Select FOR UPDATE and $update, is there a problem?
to add to stene’s fine description and to talk why the old row is a really good thing……
OldROW is invaluable when updating the database.
it gives you an opportunity to simulate what a database trigger can do by providing the opportunity to look at changed data
eg (this is a pseudo code example to give the idea)
if $cinst.MyField <> oldrow.MyField
then myField changed, so update another database table with something
We use oldRow extensively in the $update statement to find out what fields have changed for the key purpose of ONLY UPDATING THOSE FIELDS and making the app faster.
why? I’ll use an extreme example to illustrate the point — Suppose
1) you have 200 database fields in one table
2) they are all binary fields containing pictures
3) they are all large (say 1 meg each – which is small for a picture)
the way the omnis update statement works out of the box, the math says you would be transmitting
200 (fields) x 1 Meg (per field) * 2 (the update statement has the data and the 2here clause has the data for comparison)
= 400 megs of data transmitted just to do an update.
imagine over an 50 m/bit cable connection to a remote server in the cloud and this statement will take
400 M bytes / 50 (mbit/sec) * 8 = 64 seconds to transmit the sql statement to the final destination.
if you only changed one picture in the database, you could optimize the statement to only change the one binary field that changed and transmit 1 meg.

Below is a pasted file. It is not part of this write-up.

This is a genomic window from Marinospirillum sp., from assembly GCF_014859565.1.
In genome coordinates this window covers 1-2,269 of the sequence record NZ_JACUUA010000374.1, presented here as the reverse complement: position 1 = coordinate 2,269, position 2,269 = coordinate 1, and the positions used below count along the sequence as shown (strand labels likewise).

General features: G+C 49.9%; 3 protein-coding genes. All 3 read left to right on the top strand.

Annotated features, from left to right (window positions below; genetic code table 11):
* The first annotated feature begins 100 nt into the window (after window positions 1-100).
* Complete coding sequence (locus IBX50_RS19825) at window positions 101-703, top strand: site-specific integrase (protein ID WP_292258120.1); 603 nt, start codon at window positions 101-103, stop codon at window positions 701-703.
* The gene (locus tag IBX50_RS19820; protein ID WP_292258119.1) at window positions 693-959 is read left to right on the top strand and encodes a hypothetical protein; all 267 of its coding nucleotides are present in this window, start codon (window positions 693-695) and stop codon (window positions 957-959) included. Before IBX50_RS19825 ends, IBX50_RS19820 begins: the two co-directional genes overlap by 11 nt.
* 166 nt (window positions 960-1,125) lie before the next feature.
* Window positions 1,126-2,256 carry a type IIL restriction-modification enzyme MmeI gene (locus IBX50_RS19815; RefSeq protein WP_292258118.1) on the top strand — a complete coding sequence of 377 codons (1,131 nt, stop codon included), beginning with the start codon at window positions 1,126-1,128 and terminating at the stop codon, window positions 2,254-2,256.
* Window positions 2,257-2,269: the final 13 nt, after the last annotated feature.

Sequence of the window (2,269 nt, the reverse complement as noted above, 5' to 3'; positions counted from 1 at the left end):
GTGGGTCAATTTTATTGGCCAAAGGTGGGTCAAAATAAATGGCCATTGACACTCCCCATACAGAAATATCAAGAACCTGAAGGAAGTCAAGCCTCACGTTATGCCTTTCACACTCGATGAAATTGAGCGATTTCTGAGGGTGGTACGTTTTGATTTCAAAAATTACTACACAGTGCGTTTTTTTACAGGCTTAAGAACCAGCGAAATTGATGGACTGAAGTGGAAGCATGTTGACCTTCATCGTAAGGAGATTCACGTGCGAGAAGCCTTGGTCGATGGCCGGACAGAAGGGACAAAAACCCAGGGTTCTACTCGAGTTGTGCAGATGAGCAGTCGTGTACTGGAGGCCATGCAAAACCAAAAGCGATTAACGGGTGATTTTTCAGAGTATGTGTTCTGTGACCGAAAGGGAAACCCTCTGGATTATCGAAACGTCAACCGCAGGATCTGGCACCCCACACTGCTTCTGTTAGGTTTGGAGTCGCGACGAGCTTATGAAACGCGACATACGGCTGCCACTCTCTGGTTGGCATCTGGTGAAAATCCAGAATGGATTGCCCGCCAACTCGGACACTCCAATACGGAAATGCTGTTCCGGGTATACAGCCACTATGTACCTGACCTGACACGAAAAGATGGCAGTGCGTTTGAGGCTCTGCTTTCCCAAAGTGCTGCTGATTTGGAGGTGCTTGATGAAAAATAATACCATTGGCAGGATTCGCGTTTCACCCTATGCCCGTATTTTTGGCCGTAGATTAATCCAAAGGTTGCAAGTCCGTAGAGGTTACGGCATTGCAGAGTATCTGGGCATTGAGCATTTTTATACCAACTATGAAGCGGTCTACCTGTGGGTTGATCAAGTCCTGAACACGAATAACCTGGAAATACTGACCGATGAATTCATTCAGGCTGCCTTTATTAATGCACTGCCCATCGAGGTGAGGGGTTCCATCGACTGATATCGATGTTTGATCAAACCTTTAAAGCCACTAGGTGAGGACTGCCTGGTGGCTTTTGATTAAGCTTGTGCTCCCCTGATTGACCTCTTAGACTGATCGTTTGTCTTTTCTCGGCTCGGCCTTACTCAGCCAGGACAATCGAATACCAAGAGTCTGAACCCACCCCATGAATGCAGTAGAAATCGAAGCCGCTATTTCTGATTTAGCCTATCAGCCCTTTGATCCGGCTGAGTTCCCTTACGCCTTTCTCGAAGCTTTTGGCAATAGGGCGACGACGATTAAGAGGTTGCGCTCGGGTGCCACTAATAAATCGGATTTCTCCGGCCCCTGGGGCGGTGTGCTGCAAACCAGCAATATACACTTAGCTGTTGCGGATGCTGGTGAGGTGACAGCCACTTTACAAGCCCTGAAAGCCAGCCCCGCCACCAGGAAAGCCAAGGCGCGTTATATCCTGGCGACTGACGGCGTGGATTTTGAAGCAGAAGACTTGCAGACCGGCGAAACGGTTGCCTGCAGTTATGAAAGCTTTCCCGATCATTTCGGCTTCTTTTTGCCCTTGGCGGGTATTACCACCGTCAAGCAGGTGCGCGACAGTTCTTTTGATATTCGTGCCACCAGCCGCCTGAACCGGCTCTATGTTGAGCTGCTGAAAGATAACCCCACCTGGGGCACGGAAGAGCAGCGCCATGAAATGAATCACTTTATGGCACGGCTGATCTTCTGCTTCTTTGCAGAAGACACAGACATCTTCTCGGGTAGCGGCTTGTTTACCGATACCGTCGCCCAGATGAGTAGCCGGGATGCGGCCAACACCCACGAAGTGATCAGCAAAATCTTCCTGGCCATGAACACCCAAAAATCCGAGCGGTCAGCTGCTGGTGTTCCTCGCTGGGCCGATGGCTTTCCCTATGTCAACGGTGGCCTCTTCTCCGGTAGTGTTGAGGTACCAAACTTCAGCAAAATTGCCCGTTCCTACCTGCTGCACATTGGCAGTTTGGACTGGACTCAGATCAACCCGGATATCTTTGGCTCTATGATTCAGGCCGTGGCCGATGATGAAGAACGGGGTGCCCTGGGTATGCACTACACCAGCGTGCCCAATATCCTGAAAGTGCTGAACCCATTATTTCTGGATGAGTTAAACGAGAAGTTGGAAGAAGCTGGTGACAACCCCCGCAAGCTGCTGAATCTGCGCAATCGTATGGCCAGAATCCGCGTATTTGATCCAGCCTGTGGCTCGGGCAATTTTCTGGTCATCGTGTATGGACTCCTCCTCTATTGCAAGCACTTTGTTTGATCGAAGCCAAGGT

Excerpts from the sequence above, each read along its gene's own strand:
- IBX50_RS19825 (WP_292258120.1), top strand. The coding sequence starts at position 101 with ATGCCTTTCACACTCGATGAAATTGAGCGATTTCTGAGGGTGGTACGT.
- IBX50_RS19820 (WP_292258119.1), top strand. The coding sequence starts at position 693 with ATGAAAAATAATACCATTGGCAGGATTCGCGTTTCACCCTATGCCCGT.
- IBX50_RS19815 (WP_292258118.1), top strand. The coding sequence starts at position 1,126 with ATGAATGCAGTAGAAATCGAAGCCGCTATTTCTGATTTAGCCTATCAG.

1/50 * 8 = .16 seconds to transmit the single change.
Thats a clear example where the table class has benefit and the requirement to provide the old row for comparison purposes gives you the opportunity to optimize the SQL with possibility od significant performance gains.
it is for that reason, the TMOBJS xcomp thats out there in the wild and free to all has a static method that will provide you with the update statement containing only changed fields. Its useful.
hope that helps
see you at the third annual users conference
> On Mar 1, 2018, at 11:35 PM, Sten-Erik Björling <firstname.lastname@example.org> wrote:
> Hi Das,
> The oldrow is a row variable that represents the row var before the row was updated with new data. It is used by Omnis Studio to search the old record in order to update it with new values – using the complete row vars data as a search data instead of the primary key. If it does not find the record representing the old row in the database then that is an indication that the record already have been updated by another user and can be used to trigger a warning to your user.
> In the example that I linked to earlier I use a generic table class for all tables in my systems which is used for all the standard DB operations in each of the data objects in the system. Thus – operations like insert, update, delete are all handled by the generic table class. Searches etc. are mostly done by scripted SQL – both since the SQL (especially for process objects spanning over multiple tables etc.) can be complex but also to allow analysis and optimisation of the SQL code at the server system.
> Take care, all the best…
>> 1 mars 2018 kl. 22:51 skrev Das Goravani <das@Goravani.com>:
>> OK I got it to work by putting the “old row” variable into the parenth. Of the $update statement. It seems to require that you have an “oldrow” in there. Can anyone tell me why that is…why does it need to have the “old row” in there…does it compare?
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